“I need to realign their expectations.”

“We don’t seem to be in alignment anymore.”

Sound familiar?  Are these really about alignment or are we using the word alignment as a euphemism word for agreement?

Alignment and agreement are not the same.

This came to light especially so in a recent team episode. The team leader was struggling to get the team to do what she wanted, so there was a fair amount of frustration on her part. She had inherited the team from a leader who had been relatively heavy handed in his approach. Sadly, this new leader appeared to be copying that behavior rather than learning from it.

During the meeting, she had stated several pieces of information that were clearly wrong. So, a team member, who had been a member of the team since its inception, spoke up after the meeting had pretty much finished and only a few of us were in the room. I am assuming that he, like myself, thought that allowing her to continue with those misconceptions would have probably led to bigger problems downstream.  He politely pointed out how we, the team, needed to make sure that we didn’t move forward with those incorrect interpretations of what the team has done, who they report to and how they managed their work.

The team leader was understandably taken aback to hear that so many of her premises about the team, its agenda and its past were clearly not correct. I would guess, from what happened next, that she took that as a threat, not just clarifying some historical context of the team’s work. Instead of valuing this team member’s input, the leader contemplated another path, one that, sadly, we hear of a bit too often in the news from Washington DC.  She stated to others that maybe it was time to get rid of that team member; that he was “misaligned with the team goals,” not that he disagreed with her perspective of the team’s backstory.

The episode highlighted a question for all of us when we lead a team.

How does disagreeing with the leader become being misaligned with the mission?

After all, the leader espouses the vision, and is the one who needs to decide which path best pursues that vision. Is disagreeing with the path the same as being misaligned with the vision? How is a leader to know?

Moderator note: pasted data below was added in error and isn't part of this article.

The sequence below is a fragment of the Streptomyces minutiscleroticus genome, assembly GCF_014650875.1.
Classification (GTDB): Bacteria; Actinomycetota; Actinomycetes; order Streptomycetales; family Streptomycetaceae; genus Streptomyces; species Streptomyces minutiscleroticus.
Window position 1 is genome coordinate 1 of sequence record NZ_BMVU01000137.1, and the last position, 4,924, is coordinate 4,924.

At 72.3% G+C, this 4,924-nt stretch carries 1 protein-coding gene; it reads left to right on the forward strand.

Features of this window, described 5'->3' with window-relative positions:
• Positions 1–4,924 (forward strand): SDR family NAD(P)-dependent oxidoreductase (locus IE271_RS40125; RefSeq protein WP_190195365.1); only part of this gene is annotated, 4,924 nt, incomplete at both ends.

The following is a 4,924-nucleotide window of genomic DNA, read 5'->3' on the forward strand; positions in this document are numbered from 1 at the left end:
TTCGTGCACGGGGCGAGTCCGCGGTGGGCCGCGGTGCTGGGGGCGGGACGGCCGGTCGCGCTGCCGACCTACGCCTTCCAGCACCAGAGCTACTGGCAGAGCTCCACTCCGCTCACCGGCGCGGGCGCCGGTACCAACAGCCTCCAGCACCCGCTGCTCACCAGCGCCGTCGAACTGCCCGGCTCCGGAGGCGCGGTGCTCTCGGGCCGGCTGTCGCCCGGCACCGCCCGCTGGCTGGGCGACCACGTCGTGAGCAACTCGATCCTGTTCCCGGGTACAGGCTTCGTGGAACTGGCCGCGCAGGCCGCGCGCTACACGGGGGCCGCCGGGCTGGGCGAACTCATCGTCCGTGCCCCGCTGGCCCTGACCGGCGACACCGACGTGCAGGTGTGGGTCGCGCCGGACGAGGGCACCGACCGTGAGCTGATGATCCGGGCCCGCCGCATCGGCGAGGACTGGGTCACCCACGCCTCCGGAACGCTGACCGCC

In the story I told here, it would have been easy. All of the points of disagreement were based in history; they were easily verifiable.

But most disagreement occurs not on what happened but on what we want to do next. That information is not based in fact but rather on intuition and prediction. So, it would seem that if one is disagreeing with the leader’s idea of the best road to take, then does that also mean the person is misaligned with the leader’s vision?

Probably not. Let’s just run with that road metaphor.

Team Road Trip! Demonstrating Alignment vs. Agreement

Before we had GPS on our phones that tell us turn by turn, with updates on traffic, there were lots more front seat discussions about ‘why did you turn here’ and ‘I never go this way’.  Those disagreements were never about being misaligned. Though one person thought we should go over the river, and the other thought we should go through the woods, we were aligned about the goal; getting to Grandma’s house for homemade cookies.

Most efforts in business are not this simple, and the agreement on which way is critical since in reality the whole team is driving, so we can’t half the team prepping to go through the woods and the other half prepping to go over the river.

This is why on any team, continually connecting and affirming our connection to a vision or goal is so critical.

That vision or goal is the ‘common ground’ that serves as the lifeline as members test the waters of possibilities on how to achieve that vision, test how to learn from the team’s history, and test the ideas of paths untried. We all know that we need that creative tension.

For parents, this is a common situation. I know that my wife and I are very aligned on what we desire for our children; that they become responsible, trustworthy adults. However, along the way, we often disagree on various decisions. We would need to use that alignment to explain our choice: one of us would explain how letting a teenager to drive somewhere was getting to our ‘responsible’ goal, and the other would explain how not letting that teenager drive would get to our ‘live to adulthood’ goal. It was a continual affirmation of our alignment, but in the end, as a team, we needed to agree what we’d tell the teenager, while also recognizing the creative tension that is part of dynamic parenting.4 Principles for Meaningful Team Values